1 Bulk -erase a reel-to-reel tape, and "thread it up" on the recorder.
2 Start recording, and let the tape run about 30 seconds before you put any sound on it.
3 Start the music at full volume, fade it down, open your mike and read your introduction. Bring the music up briefly; then fade it under and out.
4 Begin your own speech and when you come to a point where you want one of the previously recorded statements, push the start button on the cart machine. Make sure the channel switch is on and the volume is turned up.
5 Continue through the program in this fashion, always watching your VU meter. Be sure that your levels are constant; you want your music and pre-taped interviews at the same volume as your voice.
6. At the end of the program close all the channels and let the reel-to-reel tape continue to record for a full minute. This will assure that any previously recorded material on the tape will be erased. Can you see the problem? If you stopped the tape immediately at the end, and there were other sounds on the tape, what would happen when the tape was played back on the air?
A few words of caution: Make sure to wind back and erase any false starts on the tape. For example, you may start once, make a mistake, and start again. If you leave the first start on the tape, the operator may cue it up to that point when it is put on the air. Remember to label your tape, giving the speed, the length, the date, and your name as producer.
Sometimes spot announcements will be recorded in a production studio.
A sponsor may want a message that is "produced," perhaps with music, sound effects, and several voices. The recorded spot also assures that the announcement will not be misread on the air. The copy itself might be written by the salesperson or by some other member of the staff. It could also have been prepared by an advertising agency or the parent company of a participating sponsor. The copy would then go to the production or operations director, who might give it to you, as a staff announcer, to record. You might want to read it "straight" without anything added to the copy, or you might wish to dress it up a bit. You could do any of the following:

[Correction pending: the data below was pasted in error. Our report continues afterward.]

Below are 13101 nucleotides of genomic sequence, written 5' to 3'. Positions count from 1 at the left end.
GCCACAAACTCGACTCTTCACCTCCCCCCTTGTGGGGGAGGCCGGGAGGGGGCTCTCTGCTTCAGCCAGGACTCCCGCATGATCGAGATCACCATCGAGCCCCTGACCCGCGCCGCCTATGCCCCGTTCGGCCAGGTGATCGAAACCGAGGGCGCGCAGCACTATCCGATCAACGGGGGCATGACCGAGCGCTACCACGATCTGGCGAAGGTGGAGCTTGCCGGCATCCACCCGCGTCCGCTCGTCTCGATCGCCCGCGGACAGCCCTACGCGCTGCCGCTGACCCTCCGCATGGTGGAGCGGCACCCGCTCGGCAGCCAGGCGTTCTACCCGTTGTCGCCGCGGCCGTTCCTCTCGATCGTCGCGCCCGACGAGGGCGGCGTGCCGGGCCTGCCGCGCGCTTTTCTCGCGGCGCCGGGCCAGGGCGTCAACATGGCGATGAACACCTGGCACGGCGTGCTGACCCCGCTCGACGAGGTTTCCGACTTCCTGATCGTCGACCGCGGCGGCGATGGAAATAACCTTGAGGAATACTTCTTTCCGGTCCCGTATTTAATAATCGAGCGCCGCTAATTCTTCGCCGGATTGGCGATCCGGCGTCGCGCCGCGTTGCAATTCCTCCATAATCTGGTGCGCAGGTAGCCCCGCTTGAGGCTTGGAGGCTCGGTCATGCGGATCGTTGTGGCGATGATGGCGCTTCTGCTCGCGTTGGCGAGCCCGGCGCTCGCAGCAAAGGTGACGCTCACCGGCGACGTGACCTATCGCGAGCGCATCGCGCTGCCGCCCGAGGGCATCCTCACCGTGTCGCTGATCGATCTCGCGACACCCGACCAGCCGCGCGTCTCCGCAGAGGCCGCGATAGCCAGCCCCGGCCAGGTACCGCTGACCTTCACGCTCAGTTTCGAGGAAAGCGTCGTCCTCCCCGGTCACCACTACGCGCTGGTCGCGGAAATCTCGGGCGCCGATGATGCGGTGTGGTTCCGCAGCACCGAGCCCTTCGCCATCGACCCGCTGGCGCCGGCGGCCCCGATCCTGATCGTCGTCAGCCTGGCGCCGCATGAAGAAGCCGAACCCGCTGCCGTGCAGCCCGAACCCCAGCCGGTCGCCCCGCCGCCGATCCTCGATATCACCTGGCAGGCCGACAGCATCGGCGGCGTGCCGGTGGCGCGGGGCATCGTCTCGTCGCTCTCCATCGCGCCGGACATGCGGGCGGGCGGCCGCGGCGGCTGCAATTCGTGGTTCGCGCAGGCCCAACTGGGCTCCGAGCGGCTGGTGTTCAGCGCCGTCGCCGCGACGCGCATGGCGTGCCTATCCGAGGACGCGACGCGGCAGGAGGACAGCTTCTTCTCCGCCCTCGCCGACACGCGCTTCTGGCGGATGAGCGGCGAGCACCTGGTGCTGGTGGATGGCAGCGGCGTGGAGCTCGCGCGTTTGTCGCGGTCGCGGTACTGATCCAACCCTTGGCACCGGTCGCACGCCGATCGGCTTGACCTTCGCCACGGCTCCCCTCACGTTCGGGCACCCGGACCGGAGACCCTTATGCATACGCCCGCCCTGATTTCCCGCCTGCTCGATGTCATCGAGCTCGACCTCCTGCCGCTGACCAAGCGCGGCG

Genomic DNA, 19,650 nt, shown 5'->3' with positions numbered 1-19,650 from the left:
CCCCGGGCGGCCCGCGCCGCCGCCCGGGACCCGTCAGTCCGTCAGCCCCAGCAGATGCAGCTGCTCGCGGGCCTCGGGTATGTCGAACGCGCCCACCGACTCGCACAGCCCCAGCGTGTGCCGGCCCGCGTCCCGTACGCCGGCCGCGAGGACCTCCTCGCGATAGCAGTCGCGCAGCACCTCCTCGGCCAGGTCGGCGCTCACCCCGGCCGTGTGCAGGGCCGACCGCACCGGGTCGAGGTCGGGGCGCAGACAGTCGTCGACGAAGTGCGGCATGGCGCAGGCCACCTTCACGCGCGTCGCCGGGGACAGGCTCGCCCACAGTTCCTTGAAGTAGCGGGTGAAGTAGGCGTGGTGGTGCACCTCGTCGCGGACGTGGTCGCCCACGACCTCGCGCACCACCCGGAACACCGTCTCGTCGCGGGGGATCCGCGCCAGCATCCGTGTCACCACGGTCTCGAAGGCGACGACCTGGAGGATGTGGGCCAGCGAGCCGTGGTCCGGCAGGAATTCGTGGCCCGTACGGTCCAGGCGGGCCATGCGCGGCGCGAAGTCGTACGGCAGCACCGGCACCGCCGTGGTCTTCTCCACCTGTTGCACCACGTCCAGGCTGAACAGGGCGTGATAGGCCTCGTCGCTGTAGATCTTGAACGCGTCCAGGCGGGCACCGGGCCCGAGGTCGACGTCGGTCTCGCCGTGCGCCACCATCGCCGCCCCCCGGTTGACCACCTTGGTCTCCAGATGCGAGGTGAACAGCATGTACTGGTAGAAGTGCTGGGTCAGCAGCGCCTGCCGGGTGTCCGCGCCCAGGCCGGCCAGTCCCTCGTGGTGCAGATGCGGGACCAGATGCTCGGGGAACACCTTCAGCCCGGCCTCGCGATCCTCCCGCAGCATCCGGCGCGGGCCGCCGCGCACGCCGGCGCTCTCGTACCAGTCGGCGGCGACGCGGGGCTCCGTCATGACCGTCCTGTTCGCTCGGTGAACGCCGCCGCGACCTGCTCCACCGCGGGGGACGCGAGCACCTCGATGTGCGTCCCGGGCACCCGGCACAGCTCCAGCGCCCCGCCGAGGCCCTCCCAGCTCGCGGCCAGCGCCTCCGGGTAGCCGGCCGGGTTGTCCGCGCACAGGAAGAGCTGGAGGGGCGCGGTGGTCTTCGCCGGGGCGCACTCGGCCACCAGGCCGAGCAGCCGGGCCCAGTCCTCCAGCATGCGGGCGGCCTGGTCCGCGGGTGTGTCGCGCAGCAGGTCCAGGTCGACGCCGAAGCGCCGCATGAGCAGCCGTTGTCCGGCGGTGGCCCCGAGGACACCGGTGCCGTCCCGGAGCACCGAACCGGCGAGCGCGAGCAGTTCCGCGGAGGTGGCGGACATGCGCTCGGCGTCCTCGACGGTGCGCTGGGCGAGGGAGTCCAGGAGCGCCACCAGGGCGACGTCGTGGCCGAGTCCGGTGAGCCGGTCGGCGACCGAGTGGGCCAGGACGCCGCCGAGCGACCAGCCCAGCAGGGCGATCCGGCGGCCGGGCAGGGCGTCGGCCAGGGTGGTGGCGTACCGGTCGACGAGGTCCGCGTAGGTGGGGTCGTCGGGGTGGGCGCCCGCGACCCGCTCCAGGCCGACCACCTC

Use two or more voices to add variety
Read it through an echo chamber
Add recorded music or sound effects
These embellishments are possible only if the spot is recorded. It may take several tries before you get it the way you want it. It is not unusual to spend several hours producing one 60 -second spot. If the account is going to run frequently and for a long time, you will want to make several different ones for variety. You may want to put them all on the same cart or each on a separate one. Having them on separate carts gives the traffic director the ability to select certain ones for certain times of the day.
When doing production work there are a few things to remember:
Most cart machines do not have an erase head; many do not have fast forward or reverse. This can be an inconvenience. If you are putting three spots on one cart you may get the first two perfectly, and make a mistake on the third. Then you would have to bulk-erase the whole cart and start over. For this reason it is a better plan to record all three spots on reel-to-reel tape first; then dub3 them off onto a cart. When you dub, cue the reel-to-reel tape to the start of the announcement. Then put a bulk -erased cart in the cartridge recorder and put it in record mode. On the console open the channel and turn up the pot that controls the reel to-reel tape. This will connect the output of the reel-to-reel machine to the input of the cart machine. Then start both machines at the same time.
The spot will be recorded on the cart from the very start. When the spot ends, stop the reel-to-reel tape and let the cart machine run until it recycles back to the start of the spot. It will automatically stop at the beginning. You can record as many spots as the cart will contain. When the machine is in record mode, each time you push the start button a cue is placed on the tape. On playback it will always stop at each of those cues.